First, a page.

males and 8mg for females, with higher amounts recommended during pregnancy and
Zinc deficiency results from inadequate intake of zinc, or inadequate
absorption of zinc into the body. Signs of zinc deficiency include hair loss,
skin lesions, diarrhea, and wasting of body tissues. Eyesight, taste, smell and
memory are also connected with zinc. A deficiency in zinc can cause malfunctions
of these organs and functions. Congenital abnormalities causing zinc deficiency
may lead to a disease called Acrodermatitis enteropathica.
Obtaining a sufficient zinc intake during pregnancy and in young children is
a very real problem, especially among those who cannot afford a good and varied
diet. Brain development is stunted by zinc insufficiency in utero and in
It is widely recognised that lack of zinc can contribute to acne.
Leukonychia, white spots on the fingernails, are often seen as an indication of
Zinc deficiency as a cause of anorexia
Zinc deficiency causes a decrease in appetite -- which could degenerate in
anorexia nervosa (AN). Appetite disorders, in turn, cause malnutrition and,
notably, inadequate zinc nutriture. The use of zinc in the treatment of anorexia
nervosa has been advocated since 1979 by Bakan. At least 5 trials showed that
zinc improved weight gain in anorexia. A 1994 randomized, double-blind,
placebo-controlled trial showed that zinc (14 mg per day) doubled the rate of
body mass increase in the treatment of anorexia nervosa (AN). Deficiency of
other nutrients such as tyrosine and tryptophan (precursors of the monoamine
neurotransmitters norepinephrine and serotonin, respectively), as well as
vitamin B1 (thiamine) could contribute to this phenomenon of
- Inadequate zinc nutriture, however, is not only involved in such an extreme
appetite dysregulation as AN. Growth, appetite and zinc status have been shown
to be correlated.
Even though zinc is an essential requirement for a healthy body, too much
zinc can be harmful. Excessive absorption of zinc can also suppress copper and
iron absorption. The free zinc ion in solution is highly toxic to plants,
invertebrates, and even vertebrate fish. The Free Ion Activity Model (FIAM) is
well-established in the literature, and shows that just micromolar amounts of
the free ion kills some organisms. A recent example showed 6 micromolar killing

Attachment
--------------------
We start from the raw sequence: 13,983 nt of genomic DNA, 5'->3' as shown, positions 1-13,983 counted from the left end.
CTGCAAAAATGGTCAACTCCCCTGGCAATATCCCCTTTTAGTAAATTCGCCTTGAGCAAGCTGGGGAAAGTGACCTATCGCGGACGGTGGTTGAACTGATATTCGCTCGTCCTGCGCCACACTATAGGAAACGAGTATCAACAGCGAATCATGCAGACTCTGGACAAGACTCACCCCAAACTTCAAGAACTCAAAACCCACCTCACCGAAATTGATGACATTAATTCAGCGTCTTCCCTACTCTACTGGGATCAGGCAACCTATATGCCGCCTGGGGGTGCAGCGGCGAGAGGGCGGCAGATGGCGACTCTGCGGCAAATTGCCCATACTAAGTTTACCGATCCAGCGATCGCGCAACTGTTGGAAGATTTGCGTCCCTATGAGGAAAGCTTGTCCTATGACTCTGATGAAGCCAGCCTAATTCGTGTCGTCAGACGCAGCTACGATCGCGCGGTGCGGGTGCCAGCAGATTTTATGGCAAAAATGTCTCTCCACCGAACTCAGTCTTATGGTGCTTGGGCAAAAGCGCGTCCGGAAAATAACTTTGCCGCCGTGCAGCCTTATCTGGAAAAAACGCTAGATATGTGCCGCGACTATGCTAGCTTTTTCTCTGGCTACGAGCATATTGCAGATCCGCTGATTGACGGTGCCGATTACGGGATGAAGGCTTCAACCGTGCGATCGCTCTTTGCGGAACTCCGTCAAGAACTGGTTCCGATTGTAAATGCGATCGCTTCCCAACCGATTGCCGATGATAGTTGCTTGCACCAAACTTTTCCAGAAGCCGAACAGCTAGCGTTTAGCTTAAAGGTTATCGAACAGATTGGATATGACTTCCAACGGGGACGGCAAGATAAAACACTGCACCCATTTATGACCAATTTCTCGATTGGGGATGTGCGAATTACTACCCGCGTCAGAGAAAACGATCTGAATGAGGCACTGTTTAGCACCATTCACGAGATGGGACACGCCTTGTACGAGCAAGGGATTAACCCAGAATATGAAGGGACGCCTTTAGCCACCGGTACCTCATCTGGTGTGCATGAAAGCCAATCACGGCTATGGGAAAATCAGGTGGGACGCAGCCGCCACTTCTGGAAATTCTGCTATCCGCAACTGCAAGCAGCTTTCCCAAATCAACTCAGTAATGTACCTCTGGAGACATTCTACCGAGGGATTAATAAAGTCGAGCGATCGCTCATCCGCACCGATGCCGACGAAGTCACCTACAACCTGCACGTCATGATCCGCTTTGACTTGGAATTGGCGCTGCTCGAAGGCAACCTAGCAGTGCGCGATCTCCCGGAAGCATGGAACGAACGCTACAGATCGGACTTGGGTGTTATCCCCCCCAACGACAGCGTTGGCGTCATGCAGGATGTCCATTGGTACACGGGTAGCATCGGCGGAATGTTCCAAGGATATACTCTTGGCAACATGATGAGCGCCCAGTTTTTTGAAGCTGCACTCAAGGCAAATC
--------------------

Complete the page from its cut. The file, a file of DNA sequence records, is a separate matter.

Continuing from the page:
93% of all daphnia in water. Swallowing an American one cent piece (98% zinc)
can also cause damage to the stomach lining due to the high solubility of the
zinc ion in the acidic stomach. Zinc toxicity, mostly in the form of the
ingestion of US pennies minted after 1982, is commonly fatal in dogs where it
causes a severe hemolytic anemia. In pet parrots zinc is highly toxic and
poisoning can often be fatal.
There is evidence of induced copper deficiency at low intakes of 100–300 mg
Zn/d. The USDA RDA is 15 mg Zn/d. Even lower levels, closer to the RDA, may
interfere with the utilization of copper and iron or to adversely affect
Zinc salts are effective against pathogens in direct application.
Gastrointestinal infections are also strongly attenuated by ingestion of zinc,
and this effect could be due to direct antimicrobial action of the zinc ions in
the GI tract, or to absorption of the zinc and re-release from immune cells (all
granulocytes secrete zinc) or both.
The direct effect of zinc (as in lozenges) on bacteria and viruses is also
well-established, and has been used since at least 2000 BC, from when zinc salts
in palliative salves are documented. However, exactly how to deliver zinc salts
against pathogens without injuring one's own tissues is still being
Zinc is the 23rd most abundant element in the Earth's crust. The most heavily
mined ores (sphalerite) tend to contain roughly 10% iron as well as 40–50% zinc.
Minerals from which zinc is extracted include sphalerite (zinc sulfide),
smithsonite (zinc carbonate), hemimorphite (zinc silicate), and franklinite (a
The earth has been estimated to have 46 years supply of zinc.
Zinc mining and
are zinc mines throughout the world, with the largest producers being China,
Australia and Peru. In 2005, China produced almost one-fourth of the global zinc
output, reports the British Geological Survey. Mines and refineries in Europe
include Umicore in Belgium, Tara, Galmoy and Lisheen in Ireland and Zinkgruvan
in Sweden. Zinc metal is produced using extractive metallurgy. Zinc sulfide
(sphalerite) minerals are concentrated using the froth flotation method and then
usually roasted using pyrometallurgy to oxidise the zinc sulfide to zinc oxide.
The zinc oxide is leached to zinc sulfate (ZnSO4) in several stages
of increasingly stronger sulfuric acid (H2SO4). Iron is
usually rejected as jarosite or goethite, removing other impurities at the same
time. The final purification uses zinc dust to remove copper, cadmium and cobalt
in two to three different stages. The metal is then extracted from the purified